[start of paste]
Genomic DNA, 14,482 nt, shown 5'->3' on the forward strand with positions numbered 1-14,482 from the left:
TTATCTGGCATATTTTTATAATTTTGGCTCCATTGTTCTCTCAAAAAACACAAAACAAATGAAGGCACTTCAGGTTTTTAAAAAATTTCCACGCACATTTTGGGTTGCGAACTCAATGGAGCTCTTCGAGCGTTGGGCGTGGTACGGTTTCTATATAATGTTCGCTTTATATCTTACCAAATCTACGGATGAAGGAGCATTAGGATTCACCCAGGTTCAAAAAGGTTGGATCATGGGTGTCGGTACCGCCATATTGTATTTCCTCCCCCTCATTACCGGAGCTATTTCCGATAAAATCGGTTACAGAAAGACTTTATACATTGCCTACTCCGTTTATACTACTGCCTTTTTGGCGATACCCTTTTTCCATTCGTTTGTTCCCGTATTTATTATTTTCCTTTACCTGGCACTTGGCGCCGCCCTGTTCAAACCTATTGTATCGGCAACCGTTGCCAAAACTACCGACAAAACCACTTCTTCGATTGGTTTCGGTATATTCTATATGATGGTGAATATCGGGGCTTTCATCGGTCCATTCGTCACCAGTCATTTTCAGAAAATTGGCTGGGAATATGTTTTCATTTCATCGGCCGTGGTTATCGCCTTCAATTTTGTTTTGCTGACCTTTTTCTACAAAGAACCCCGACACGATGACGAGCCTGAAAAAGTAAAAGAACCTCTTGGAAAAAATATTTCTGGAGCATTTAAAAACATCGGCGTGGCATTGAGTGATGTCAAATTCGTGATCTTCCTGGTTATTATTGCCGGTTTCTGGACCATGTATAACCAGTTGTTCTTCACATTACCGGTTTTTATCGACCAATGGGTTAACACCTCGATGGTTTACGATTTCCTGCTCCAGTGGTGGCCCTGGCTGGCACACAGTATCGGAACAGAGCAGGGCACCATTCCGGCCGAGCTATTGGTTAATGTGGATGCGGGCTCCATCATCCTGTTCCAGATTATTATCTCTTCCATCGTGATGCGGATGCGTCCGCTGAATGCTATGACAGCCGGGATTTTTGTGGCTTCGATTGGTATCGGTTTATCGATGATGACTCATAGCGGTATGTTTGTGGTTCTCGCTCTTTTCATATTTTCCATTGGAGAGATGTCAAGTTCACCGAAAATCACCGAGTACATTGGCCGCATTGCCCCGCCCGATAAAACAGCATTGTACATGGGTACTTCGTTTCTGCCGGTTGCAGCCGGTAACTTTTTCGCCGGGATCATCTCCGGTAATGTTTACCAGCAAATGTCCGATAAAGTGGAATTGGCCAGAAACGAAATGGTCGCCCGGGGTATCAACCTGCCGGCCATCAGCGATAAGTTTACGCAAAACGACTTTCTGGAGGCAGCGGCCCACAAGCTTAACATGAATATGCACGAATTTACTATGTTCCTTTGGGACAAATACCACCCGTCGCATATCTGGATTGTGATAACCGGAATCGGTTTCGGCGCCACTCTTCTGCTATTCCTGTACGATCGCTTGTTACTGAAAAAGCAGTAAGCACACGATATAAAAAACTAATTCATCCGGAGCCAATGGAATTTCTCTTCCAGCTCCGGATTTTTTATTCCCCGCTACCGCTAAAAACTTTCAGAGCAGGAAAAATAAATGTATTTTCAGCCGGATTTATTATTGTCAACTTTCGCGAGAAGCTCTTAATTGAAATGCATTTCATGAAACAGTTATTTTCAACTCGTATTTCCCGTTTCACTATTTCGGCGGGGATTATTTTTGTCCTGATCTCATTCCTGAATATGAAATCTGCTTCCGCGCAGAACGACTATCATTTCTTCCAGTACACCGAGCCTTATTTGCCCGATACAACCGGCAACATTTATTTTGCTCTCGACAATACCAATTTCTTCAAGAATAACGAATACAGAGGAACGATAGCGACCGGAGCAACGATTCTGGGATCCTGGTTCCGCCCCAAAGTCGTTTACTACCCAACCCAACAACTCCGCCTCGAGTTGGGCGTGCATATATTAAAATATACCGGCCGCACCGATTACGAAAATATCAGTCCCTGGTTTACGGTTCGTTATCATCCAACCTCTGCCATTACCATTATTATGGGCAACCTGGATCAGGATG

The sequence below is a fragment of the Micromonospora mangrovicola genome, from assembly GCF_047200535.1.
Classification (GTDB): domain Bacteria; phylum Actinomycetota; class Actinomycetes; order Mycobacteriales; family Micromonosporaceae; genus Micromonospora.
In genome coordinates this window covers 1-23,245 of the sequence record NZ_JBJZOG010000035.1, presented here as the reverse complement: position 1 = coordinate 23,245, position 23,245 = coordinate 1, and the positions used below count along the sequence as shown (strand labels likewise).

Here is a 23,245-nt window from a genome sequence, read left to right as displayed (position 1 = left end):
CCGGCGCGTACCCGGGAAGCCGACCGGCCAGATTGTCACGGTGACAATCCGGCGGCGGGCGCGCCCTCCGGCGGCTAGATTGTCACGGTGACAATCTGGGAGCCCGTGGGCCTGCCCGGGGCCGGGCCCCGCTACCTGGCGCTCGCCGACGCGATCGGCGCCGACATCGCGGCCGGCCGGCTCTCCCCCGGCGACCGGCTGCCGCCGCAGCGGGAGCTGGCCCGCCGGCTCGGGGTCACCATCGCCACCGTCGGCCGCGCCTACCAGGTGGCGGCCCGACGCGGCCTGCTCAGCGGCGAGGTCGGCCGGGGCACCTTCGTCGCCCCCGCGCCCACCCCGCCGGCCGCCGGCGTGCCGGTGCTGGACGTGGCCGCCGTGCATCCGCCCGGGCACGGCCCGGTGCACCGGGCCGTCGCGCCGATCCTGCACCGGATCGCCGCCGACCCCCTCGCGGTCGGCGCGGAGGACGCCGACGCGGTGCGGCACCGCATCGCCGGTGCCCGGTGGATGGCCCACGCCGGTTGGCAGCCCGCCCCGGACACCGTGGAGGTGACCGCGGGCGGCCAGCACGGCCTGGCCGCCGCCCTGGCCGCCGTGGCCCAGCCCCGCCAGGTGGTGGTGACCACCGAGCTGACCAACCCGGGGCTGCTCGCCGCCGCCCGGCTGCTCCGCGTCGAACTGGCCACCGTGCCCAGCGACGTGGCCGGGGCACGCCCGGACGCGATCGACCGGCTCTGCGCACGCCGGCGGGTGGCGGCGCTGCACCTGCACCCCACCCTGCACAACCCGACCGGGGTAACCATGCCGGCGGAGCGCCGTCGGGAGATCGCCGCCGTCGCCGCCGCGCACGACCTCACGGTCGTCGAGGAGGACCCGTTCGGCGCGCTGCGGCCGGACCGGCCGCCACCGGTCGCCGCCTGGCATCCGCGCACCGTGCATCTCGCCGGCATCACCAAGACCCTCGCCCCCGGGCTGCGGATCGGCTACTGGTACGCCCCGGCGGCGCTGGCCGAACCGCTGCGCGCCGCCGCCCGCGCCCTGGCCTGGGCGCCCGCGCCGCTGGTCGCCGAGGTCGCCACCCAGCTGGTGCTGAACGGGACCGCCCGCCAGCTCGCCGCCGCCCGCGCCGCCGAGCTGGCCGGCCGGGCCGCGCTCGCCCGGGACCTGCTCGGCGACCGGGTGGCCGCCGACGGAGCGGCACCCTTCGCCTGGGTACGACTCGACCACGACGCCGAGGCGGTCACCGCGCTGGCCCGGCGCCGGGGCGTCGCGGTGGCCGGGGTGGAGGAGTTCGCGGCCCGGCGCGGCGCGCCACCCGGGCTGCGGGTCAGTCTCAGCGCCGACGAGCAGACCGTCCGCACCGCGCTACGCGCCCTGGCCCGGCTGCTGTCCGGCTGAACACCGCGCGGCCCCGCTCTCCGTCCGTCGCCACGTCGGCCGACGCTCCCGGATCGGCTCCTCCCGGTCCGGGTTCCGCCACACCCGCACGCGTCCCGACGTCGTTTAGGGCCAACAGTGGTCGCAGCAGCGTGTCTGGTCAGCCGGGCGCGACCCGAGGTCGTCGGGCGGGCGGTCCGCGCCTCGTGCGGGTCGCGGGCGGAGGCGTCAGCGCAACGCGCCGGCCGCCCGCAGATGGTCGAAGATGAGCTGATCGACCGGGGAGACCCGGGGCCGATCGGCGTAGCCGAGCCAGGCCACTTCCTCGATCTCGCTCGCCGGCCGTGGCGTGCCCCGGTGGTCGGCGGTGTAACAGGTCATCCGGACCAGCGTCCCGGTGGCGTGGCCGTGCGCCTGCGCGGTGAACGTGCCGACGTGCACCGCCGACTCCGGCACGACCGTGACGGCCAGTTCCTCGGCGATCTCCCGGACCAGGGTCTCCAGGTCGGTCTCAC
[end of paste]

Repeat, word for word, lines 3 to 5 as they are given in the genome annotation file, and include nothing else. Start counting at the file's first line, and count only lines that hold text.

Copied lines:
The sequence below is a fragment of the Micromonospora mangrovicola genome, from assembly GCF_047200535.1.
Classification (GTDB): domain Bacteria; phylum Actinomycetota; class Actinomycetes; order Mycobacteriales; family Micromonosporaceae; genus Micromonospora.
In genome coordinates this window covers 1-23,245 of the sequence record NZ_JBJZOG010000035.1, presented here as the reverse complement: position 1 = coordinate 23,245, position 23,245 = coordinate 1, and the positions used below count along the sequence as shown (strand labels likewise).